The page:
Mary Katherine starts out on her “epic” adventure (pun intended) by going from one strange world into another. First, we see M. K. arrive at her dad’s secluded home to begin living with him after her mom had passed away (the parents were split). Well, the dad hasn’t exactly been around his daughter in a long time, and he continues his work while almost completely ignoring the arrival of his daughter. The dad is set on proving the existence of small creatures that run around at high speeds in the forest, and is convinced he is close to making his first discovery.
Long story short, M. K. leaves, only to find a tiny mystical creature who turns out to be the Queen of the forest. The queen gives M. K. a “blessed” pod, and leaves the fate of the forest in her hands.
Not epic enough for you? Mary Katherine then gets shrunk to the size of the mystical creatures and becomes one herself! Thus begins her journey as M. K. tries to save the forest and all of the creatures in it.
The most positive theme in Epic is the reconciliation that happens between M.K. and her dad. We see the obvious tension between them at the beginning of the movie, when M.K. accuses her dad of focusing only on his crazy work and not spending any time with her. By the end of the movie, we see M.K. realize that her dad’s work has paid off, and that their relationship has been reconciled when the dad sees the importance of putting effort and time into his relationship with his daughter. M.K.’s dad even states his wish that he had hoped to reconcile things with M.K.’s mom once his work was finished.
The miniature-sized Leafman (one of the people groups of the forest) fight against the evil Boggans and try to defend the magical pod against capture by the Boggan leader. Throughout this movie, the fight of good against evil is clear and easy for children to comprehend. At one point, M.K.’s dad makes a powerful statement: “Just because you haven’t seen something, doesn’t mean it’s not there.” This truth is evident in Epic, and it can be used as a great illustration for explaining to children about the spiritual battle between God and His angels against Satan and the forces of this world.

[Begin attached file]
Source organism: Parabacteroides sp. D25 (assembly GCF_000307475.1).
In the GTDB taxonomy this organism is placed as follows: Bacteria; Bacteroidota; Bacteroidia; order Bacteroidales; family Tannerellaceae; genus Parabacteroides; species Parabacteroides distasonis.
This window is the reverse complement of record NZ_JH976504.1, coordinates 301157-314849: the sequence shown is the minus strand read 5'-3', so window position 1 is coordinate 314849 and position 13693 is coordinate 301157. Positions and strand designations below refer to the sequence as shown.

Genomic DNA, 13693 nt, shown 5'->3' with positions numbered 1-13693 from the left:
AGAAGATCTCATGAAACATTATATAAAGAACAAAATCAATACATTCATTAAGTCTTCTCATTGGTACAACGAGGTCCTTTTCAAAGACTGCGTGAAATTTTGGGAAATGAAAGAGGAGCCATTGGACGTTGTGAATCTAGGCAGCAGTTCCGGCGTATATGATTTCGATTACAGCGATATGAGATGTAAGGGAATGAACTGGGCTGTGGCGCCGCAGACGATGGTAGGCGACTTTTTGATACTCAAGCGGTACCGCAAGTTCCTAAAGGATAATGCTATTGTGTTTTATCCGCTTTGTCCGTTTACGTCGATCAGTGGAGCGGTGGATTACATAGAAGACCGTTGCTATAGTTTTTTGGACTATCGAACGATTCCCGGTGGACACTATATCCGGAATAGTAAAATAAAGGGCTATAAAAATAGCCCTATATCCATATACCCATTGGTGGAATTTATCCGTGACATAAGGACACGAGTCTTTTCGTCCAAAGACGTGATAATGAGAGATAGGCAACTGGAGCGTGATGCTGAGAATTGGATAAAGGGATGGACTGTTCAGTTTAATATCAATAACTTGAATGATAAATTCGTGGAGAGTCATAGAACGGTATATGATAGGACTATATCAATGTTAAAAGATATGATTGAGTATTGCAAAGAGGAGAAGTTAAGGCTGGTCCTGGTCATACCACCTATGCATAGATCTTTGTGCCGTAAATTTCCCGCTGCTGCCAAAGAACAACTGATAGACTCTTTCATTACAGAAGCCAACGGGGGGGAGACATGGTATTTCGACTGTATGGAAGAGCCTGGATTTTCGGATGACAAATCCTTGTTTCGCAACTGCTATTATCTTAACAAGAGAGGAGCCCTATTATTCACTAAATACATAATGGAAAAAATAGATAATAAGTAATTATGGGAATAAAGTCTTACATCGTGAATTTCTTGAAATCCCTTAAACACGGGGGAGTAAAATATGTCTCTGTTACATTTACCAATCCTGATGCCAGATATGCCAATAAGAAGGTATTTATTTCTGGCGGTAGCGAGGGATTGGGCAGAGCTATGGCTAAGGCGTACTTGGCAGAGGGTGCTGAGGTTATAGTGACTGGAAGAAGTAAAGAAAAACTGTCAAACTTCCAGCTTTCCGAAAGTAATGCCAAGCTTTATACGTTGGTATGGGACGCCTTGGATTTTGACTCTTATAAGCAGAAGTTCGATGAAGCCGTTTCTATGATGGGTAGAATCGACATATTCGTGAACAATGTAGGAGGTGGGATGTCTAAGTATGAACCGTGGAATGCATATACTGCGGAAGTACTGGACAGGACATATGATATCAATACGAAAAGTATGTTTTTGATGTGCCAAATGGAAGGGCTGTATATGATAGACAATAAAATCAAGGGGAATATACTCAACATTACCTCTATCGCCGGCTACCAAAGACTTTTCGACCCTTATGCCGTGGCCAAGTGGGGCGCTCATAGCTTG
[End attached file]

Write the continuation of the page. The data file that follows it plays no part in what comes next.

Family is another important part of life in the forest. The Leafmen place a high value on their family as well. Ronin, the leader of the Leafmen, “adopts” a young man, Nod, and treats him as a son, since his father had passed away while he was still a young boy. Queen Tara also shows her care for her people when she gives her life for the opportunity to save her people.
Another light theme in this movie is the notion of being environment-friendly. The good vs. evil battle rages on, with the fate of the forest being decided by the winner (will it live? will it die?). While not a prominent theme, most children will pick up on this message.
Good To Know… Content:
In Epic, there is a spiritual side of the forest. Queen Tara can wave her hand and cause things to grow. Her power is what is holding off the decay of the forest and brings life to everything in it. Her enemy Mandrake, leader of the Boggans, can touch anything and cause it to die. We also see Queen Tara dematerialize into a spirit after she dies, which reappears later when her power is given to the next successor. While the spiritual content in Epic might not be considered negative (because the whole movie is a fairy tale), it is worth discussing with young children who might get slightly confused while watching it.
Fighting occurs throughout Epic, with the main characters often defying logic to overcome impossible odds. The Leafmen have the ability to leap extremely high and survive falls from tall heights. Battles occur constantly, with the heroes avoiding death and rising above all odds to save everyone in the forest.
Nod and M.K. seem to have a thing for each other. While they innocently tease each other throughout the movie, we see them kiss once at the end of the movie.
Name-calling happens a few times in Epic, such as “jerk,” “idiot,” and a few silly names.
A fruit fly is shown rapidly aging, starting as a young fly and ending at its death. The whole sequence happens in about 15 seconds.
Look Out! Content:
Basically, take a look at the Good to Know… Content section to determine which elements are of concern to you. The whole fruit fly scene (mentioned in Negative Elements) might be a concern for scaring young children.
The only major thing that troubled me in Epic was the garb of the Boggans. Each warrior wore dead animal skins or skeletons, with mice skins appearing to be the most popular. The leader proudly displays his mouse skin cape and wears a skeleton head for his helmet. It was fairly disturbing to me, but will definitely disturb most children.
Epic is a kids movie that depicts a battle between good and evil miniature people in the forest. While there are a few concerning themes, most children will be able to watch Epic and leave the theater while thinking about fighting against evil guys, riding hummingbirds, and shrinking into miniature people who can leap high and go on exciting adventures. Parents should weigh the pros and cons of this movie, then decide whether or not to make this movie a family night event.
Kid-Friendly Rating: Thumbs Up (light caution advised)